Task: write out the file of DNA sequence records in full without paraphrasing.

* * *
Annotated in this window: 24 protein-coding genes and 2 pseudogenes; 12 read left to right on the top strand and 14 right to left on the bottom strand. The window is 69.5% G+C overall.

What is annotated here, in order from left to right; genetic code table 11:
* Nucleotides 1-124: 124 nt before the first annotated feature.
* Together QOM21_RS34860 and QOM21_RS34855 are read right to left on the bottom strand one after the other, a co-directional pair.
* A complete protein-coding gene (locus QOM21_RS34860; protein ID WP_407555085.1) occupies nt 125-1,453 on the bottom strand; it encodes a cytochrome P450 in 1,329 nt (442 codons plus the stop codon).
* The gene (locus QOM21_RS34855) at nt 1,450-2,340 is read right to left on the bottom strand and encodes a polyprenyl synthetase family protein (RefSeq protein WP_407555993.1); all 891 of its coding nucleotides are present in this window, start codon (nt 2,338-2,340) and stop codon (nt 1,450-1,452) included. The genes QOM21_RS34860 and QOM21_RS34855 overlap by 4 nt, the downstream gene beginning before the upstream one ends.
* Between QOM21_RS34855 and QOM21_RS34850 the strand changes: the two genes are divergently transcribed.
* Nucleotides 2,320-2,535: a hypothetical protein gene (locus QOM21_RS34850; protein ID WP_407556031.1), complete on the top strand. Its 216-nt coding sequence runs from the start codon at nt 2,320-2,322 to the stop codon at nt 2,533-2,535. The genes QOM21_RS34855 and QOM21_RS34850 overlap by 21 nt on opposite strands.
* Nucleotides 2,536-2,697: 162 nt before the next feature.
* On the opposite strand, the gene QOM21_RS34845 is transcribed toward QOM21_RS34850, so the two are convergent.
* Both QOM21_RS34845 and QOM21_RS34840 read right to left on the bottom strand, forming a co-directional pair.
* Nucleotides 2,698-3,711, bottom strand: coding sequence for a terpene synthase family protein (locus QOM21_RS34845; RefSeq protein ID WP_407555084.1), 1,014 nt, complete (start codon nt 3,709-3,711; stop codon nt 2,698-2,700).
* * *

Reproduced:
Annotated in this window: 24 protein-coding genes and 2 pseudogenes; 12 read left to right on the top strand and 14 right to left on the bottom strand. The window is 69.5% G+C overall.

What is annotated here, in order from left to right; genetic code table 11:
* Nucleotides 1-124: 124 nt before the first annotated feature.
* Together QOM21_RS34860 and QOM21_RS34855 are read right to left on the bottom strand one after the other, a co-directional pair.
* A complete protein-coding gene (locus QOM21_RS34860; protein ID WP_407555085.1) occupies nt 125-1,453 on the bottom strand; it encodes a cytochrome P450 in 1,329 nt (442 codons plus the stop codon).
* The gene (locus QOM21_RS34855) at nt 1,450-2,340 is read right to left on the bottom strand and encodes a polyprenyl synthetase family protein (RefSeq protein WP_407555993.1); all 891 of its coding nucleotides are present in this window, start codon (nt 2,338-2,340) and stop codon (nt 1,450-1,452) included. The genes QOM21_RS34860 and QOM21_RS34855 overlap by 4 nt, the downstream gene beginning before the upstream one ends.
* Between QOM21_RS34855 and QOM21_RS34850 the strand changes: the two genes are divergently transcribed.
* Nucleotides 2,320-2,535: a hypothetical protein gene (locus QOM21_RS34850; protein ID WP_407556031.1), complete on the top strand. Its 216-nt coding sequence runs from the start codon at nt 2,320-2,322 to the stop codon at nt 2,533-2,535. The genes QOM21_RS34855 and QOM21_RS34850 overlap by 21 nt on opposite strands.
* Nucleotides 2,536-2,697: 162 nt before the next feature.
* On the opposite strand, the gene QOM21_RS34845 is transcribed toward QOM21_RS34850, so the two are convergent.
* Both QOM21_RS34845 and QOM21_RS34840 read right to left on the bottom strand, forming a co-directional pair.
* Nucleotides 2,698-3,711, bottom strand: coding sequence for a terpene synthase family protein (locus QOM21_RS34845; RefSeq protein ID WP_407555084.1), 1,014 nt, complete (start codon nt 3,709-3,711; stop codon nt 2,698-2,700).